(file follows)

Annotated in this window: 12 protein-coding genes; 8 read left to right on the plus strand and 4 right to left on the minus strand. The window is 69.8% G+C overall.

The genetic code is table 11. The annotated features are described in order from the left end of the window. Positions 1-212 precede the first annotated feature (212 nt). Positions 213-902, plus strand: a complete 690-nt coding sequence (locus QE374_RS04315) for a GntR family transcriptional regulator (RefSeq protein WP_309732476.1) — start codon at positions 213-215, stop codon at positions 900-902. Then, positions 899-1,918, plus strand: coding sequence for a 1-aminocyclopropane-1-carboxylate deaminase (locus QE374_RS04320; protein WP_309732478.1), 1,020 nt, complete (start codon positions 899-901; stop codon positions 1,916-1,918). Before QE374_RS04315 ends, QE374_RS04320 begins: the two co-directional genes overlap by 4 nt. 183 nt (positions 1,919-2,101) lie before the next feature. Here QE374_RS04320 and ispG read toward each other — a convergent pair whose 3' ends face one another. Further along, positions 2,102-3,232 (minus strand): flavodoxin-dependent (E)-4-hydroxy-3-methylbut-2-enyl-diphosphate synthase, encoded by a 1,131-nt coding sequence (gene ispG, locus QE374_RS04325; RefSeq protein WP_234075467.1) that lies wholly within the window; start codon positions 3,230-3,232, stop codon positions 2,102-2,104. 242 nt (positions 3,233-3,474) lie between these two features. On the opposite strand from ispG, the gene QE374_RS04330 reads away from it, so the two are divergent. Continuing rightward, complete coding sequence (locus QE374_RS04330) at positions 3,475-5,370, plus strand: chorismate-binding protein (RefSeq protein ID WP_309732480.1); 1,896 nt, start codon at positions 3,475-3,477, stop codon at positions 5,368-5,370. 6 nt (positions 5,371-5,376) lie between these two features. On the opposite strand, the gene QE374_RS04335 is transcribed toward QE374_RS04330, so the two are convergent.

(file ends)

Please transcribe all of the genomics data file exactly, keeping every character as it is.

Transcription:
Annotated in this window: 12 protein-coding genes; 8 read left to right on the plus strand and 4 right to left on the minus strand. The window is 69.8% G+C overall.

The genetic code is table 11. The annotated features are described in order from the left end of the window. Positions 1-212 precede the first annotated feature (212 nt). Positions 213-902, plus strand: a complete 690-nt coding sequence (locus QE374_RS04315) for a GntR family transcriptional regulator (RefSeq protein WP_309732476.1) — start codon at positions 213-215, stop codon at positions 900-902. Then, positions 899-1,918, plus strand: coding sequence for a 1-aminocyclopropane-1-carboxylate deaminase (locus QE374_RS04320; protein WP_309732478.1), 1,020 nt, complete (start codon positions 899-901; stop codon positions 1,916-1,918). Before QE374_RS04315 ends, QE374_RS04320 begins: the two co-directional genes overlap by 4 nt. 183 nt (positions 1,919-2,101) lie before the next feature. Here QE374_RS04320 and ispG read toward each other — a convergent pair whose 3' ends face one another. Further along, positions 2,102-3,232 (minus strand): flavodoxin-dependent (E)-4-hydroxy-3-methylbut-2-enyl-diphosphate synthase, encoded by a 1,131-nt coding sequence (gene ispG, locus QE374_RS04325; RefSeq protein WP_234075467.1) that lies wholly within the window; start codon positions 3,230-3,232, stop codon positions 2,102-2,104. 242 nt (positions 3,233-3,474) lie between these two features. On the opposite strand from ispG, the gene QE374_RS04330 reads away from it, so the two are divergent. Continuing rightward, complete coding sequence (locus QE374_RS04330) at positions 3,475-5,370, plus strand: chorismate-binding protein (RefSeq protein ID WP_309732480.1); 1,896 nt, start codon at positions 3,475-3,477, stop codon at positions 5,368-5,370. 6 nt (positions 5,371-5,376) lie between these two features. On the opposite strand, the gene QE374_RS04335 is transcribed toward QE374_RS04330, so the two are convergent.